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Sunday, October 4, 2020

“Don’t eyeball me!”

Herring Gulls Pay Attention to Human Gaze, New Study Finds
By Science News Staff / Source

Sea Life Eating GIF by Kimmy RamoneWith an increasing human population and expansion of urban settlements, wild animals are often exposed to humans.

As our species may be a threat, a neutral presence or a source of food, animals will benefit from continuously assessing the potential risk they pose in order to respond appropriately.

European herring gulls are increasingly breeding and foraging in urban areas, and thus have many opportunities to interact with humans.

Madeleine Goumas and her colleagues from the Centre for Ecology and Conservation at the University of Exeter recently found that these birds take longer to approach food when being watched by a human.

However, it is not known whether aversion to human gaze arises from experience with humans, and whether individual differences in responsiveness are a result of differential exposure.

In the new study, the researchers tested whether herring gulls’ responses to human gaze differ according to their age class and urbanization of their habitat.

“Herring gulls are increasingly breeding and foraging in urban areas, and therefore have regular interactions with humans,” said Goumas, lead author of the study.

“We know from previous research that gulls are less likely to peck a bag of chips if a human is watching — but in that experiment a researcher either looked at the gulls or turned their head away.”
“In our new study, the experimenter approached while facing the gull and only changed the direction of their eyes — either looking down or at the gull.”

“We were interested to find that gulls pay attention to human eye direction specifically, and that this is true for juveniles as well as adults — so their aversion to human gaze isn’t a result of months or years of negative interactions with people.”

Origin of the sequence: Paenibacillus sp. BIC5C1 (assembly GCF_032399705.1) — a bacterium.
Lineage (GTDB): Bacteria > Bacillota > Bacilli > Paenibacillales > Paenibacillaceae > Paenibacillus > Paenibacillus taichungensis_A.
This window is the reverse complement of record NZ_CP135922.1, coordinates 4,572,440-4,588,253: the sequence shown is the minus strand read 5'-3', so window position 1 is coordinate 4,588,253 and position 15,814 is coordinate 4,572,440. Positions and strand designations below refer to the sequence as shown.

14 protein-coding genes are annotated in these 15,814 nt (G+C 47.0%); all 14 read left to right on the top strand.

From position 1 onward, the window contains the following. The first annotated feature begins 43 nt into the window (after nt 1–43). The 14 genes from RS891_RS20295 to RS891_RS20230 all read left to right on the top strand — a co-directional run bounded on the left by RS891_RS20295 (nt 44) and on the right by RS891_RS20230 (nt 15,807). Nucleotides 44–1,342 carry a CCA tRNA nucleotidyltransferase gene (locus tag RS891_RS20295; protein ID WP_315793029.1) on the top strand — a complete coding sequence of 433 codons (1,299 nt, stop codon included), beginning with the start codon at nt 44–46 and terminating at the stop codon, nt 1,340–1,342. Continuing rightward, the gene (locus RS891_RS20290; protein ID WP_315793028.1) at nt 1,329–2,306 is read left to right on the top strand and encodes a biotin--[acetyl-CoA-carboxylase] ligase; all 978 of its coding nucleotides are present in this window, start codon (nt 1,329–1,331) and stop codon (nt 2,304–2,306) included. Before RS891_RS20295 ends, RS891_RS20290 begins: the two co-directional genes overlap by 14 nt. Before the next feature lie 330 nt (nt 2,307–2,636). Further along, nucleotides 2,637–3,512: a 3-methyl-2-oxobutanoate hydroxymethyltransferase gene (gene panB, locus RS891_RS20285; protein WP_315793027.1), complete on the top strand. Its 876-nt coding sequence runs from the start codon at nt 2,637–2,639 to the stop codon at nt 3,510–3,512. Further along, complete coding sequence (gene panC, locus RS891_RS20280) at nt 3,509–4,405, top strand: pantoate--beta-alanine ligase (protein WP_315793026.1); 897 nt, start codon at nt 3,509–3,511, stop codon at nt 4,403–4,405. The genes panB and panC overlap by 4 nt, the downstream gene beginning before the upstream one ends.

The study was conducted in Cornwall, UK, targeting adult gulls (aged four years or older, evidenced by white and grey plumage) and juveniles (born in the year of the study, with completely brown plumage).

A total of 155 gulls were included in the findings: 50 adults and 45 juveniles in urban settlements, and 34 adults and 26 juveniles in rural settlements.

The scientists approached gulls while either looking at the ground or directly at the birds.
The birds were slower to move away when not being watched — allowing a human to get 2 m (6.5 feet) closer on average.

Juveniles were just as likely to react to human gaze direction as older birds, suggesting they are born with this tendency or quickly learn it.

Gulls in urban areas could be approached more closely than those in rural areas, consistent with findings in other species.

As well as being quicker to flee, rural gulls were also more than three times as likely to fly — rather than walk — away from an approaching human, suggesting they are less used to being approached.

“The growing number of herring gulls in urban areas may make them appear more common than they really are,” Goumas said.

“The species is actually in decline in the UK, and we hope our ongoing research into human-gull interactions will contribute to conservation efforts.”
Madeleine Goumas et al. 2020. Herring gull aversion to gaze in urban and rural human settlements. Animal Behaviour 168: 83-88; doi: 10.1016/j.anbehav.2020.08.008